Yeah I remember also struggling to parse this statement when I first saw it. Liam answered but in case it’s still not clear and/or someone doesn’t want to follow up in Liam’s thesis, is a free variable, and the condition is talking about linear dependence

*of functions of*.Consider a toy example (not a real model) to help spell out the mathematical structure involved: Let so that and . Then let and be functions such that and .. Then the set of functions is a linearly dependent set of functions because .

Thanks! Apparently the proof of the thing I was wondering about can be found in Lemma 3.4 in Liam’s thesis. Also thanks for your other comments!

Thanks for the answer Liam! I especially liked the further context on the connection between Bayesian posteriors and SGD. Below a few more comments on some of your answers:

The partition function is equal to the model evidence , yep. It isn’t equal to (I assume is fixed here?) but is instead expressed in terms of the model likelihood and prior (and can simply be thought of as the “normalising constant” of the posterior),

and then under this supervised learning setup where we know , we have . Also note that this does “factor over ” (if I’m interpreting you correctly) since the data is independent and identically distributed.

I think I still disagree. I think everything in these formulas needs to be conditioned on the -part of the dataset. In particular, I think the notation is slightly misleading, but maybe I’m missing something here.

I’ll walk you through my reasoning: When I write or , I mean the

*whole vectors*, e.g., . Then I think the posterior compuation works as follows:That is just Bayes rule, conditioned on in every term. Then, because from alone you don’t get any new information about the conditional (A more formal way to see this is to write down the Bayesian network of the model and to see that and are d-separated). Also,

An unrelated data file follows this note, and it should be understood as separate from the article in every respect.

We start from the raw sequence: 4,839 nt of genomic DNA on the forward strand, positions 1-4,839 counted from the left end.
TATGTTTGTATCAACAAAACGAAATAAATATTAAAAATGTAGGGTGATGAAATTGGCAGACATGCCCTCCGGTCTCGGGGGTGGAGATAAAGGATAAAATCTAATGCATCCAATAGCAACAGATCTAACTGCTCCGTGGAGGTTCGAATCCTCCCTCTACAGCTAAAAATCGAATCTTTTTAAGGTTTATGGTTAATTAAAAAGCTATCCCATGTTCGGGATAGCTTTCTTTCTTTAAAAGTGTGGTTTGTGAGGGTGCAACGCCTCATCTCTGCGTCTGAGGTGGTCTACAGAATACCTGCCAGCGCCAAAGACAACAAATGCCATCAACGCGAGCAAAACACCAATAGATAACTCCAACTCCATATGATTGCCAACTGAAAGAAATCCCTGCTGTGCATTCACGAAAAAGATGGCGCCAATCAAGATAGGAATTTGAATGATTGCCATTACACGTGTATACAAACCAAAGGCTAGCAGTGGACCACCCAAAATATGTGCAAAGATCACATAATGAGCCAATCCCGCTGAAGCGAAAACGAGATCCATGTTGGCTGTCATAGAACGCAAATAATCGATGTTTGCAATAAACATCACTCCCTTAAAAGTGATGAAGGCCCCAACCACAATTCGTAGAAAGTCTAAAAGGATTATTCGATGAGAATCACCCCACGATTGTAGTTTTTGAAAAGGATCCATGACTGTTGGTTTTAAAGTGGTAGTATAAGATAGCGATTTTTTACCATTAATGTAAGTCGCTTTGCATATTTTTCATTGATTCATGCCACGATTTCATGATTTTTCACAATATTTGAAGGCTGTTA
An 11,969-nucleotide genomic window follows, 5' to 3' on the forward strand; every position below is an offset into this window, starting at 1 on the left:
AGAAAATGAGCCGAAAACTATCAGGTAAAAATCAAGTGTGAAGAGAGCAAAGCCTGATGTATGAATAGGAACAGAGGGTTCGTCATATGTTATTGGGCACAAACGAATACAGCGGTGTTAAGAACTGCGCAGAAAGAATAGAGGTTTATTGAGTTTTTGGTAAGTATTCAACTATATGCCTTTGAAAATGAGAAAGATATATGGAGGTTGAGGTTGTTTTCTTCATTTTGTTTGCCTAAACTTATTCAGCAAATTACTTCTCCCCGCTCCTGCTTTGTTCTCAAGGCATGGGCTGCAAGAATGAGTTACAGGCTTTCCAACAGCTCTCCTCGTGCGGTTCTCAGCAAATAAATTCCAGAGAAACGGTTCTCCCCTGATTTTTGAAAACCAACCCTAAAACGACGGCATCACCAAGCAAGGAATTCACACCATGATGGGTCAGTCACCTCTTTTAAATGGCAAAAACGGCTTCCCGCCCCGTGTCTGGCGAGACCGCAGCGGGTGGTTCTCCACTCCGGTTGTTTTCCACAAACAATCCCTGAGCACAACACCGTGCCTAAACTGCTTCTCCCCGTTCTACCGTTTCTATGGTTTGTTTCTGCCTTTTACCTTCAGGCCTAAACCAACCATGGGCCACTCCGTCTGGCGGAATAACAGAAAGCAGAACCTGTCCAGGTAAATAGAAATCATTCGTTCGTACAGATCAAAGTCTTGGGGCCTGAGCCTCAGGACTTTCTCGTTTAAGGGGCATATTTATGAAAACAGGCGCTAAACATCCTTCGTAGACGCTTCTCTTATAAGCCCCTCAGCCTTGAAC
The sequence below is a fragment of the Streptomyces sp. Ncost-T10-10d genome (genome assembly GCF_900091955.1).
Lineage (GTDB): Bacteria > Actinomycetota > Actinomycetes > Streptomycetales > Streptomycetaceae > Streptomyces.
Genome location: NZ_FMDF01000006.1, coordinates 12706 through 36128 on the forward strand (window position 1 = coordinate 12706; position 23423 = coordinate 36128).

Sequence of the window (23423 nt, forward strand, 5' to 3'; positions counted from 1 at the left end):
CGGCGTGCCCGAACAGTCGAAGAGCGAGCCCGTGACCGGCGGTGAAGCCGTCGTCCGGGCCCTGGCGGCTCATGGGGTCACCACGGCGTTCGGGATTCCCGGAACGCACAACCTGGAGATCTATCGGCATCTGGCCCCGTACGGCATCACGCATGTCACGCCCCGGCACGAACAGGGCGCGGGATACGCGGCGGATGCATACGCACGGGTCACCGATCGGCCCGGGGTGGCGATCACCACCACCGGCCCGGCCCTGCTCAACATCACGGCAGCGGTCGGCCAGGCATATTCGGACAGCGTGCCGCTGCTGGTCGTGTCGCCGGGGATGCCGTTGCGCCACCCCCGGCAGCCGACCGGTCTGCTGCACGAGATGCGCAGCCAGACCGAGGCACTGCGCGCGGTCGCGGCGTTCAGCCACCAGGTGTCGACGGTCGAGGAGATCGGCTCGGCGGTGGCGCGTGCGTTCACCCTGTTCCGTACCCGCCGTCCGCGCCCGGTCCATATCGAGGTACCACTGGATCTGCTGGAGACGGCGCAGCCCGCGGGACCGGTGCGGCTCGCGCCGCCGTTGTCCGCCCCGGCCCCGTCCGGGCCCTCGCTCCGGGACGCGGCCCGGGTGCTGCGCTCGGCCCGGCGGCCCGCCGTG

*conditioned on*, is independent over data points, and so we obtainSo, comparing with your equations, we must have Do you think this is correct?

Btw., I still don’t think this “factors over ”. I think that

The reason is that old data points should inform the parameter , which should have an influence on future updates. I think the independence assumption only holds for the true distribution and the model

*conditioned on*.If you expand that term out you find that

because the second integral is the first central moment of a Gaussian. The derivative of the prior is irrelevant.

Right. that makes sense, thank you! (I think you missed a factor of , but that doesn’t change the conclusion)

Thanks also for the corrected volume formula, it makes sense now :)

Thanks for this nice post! I fight it slightly more vague than the first post, but I guess that is hard to avoid when trying to distill highly technical topics. I got a lot out of it.

Fundamentally, we care about the free energy because it is a measure of posterior concentration, and as we showed with the BIC calculation in DSLT1, it tells us something about the information geometry of the posterior.

Can you tell more about why it is a measure of posterior concentration (It gets a bit clearer further below, but I state my question nonetheless to express that this statement isn’t locally clear to me here)? I may lack some background in Bayesian statistics here. In the first post, you wrote the posterior as

and it seems like you want to say that if free energy is low, then the posterior is more concentrated. If I look at this formula, then low free energy corresponds to high , meaning the prior and likelihood have to “work quite a bit” to ensure that this expression overall integrates to . Are you claiming that most of that work happens very localized in a small parameter region?